In a London pub garden, everything is still. It's one of those crisp afternoons, somewhere between winter and the deep blue of summer skies. The faint sound of children darting around playgrounds is perhaps the only sign of life rattling on outside the walls of The Gowlett Arms. The scene's idyllic, like a still-paradise somewhere in Peckham—an ideal interview location. That's how it seems to me anyway. Then again, I'm the interviewer and not Archy Marshall, King Krule, the subject.
We'd planned to meet in East Dulwich, southeast London, at the childhood home Marshall shares with his mother (he was born there 23 years earlier, in the room he still sleeps in). But then came the warning sign: a message saying Marshall would be late and prefered to speak at the pub. Somewhere between an hour and two later he arrives, sunglasses strapped to face, pint of tap water in hand, roll-up cigarette prepped and waiting.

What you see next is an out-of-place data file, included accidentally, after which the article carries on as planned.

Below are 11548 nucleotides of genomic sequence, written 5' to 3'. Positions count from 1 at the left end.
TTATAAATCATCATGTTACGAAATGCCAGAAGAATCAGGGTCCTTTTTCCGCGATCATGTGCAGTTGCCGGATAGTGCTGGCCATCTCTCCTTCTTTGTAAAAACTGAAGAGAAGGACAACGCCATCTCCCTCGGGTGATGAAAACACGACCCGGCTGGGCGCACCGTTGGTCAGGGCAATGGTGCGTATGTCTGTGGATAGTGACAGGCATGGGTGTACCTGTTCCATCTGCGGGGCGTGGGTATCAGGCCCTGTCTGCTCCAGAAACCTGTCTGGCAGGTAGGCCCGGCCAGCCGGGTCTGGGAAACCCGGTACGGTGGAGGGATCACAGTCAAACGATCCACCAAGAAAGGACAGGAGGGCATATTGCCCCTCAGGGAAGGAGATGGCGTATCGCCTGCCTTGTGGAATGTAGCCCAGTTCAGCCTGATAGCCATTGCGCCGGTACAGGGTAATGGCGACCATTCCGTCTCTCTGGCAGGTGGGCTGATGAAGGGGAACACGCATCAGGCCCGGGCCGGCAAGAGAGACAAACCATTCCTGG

Conversation doesn't run dry, because it doesn't begin. Did you have a heavy one last night, then? "Fairly"; What did you do? "Saw Fazerdaze"; How was that? "Good";—rinse, repeat and sit in the lingering silence after each short answer. With his sunglasses off now, Marshall's eyes remain fixated elsewhere, unreadable and distant. Maybe he doesn't like small talk? Perhaps he's just hungover? Would he like a stronger drink? Should I leave? Might we be able to do this at a better time?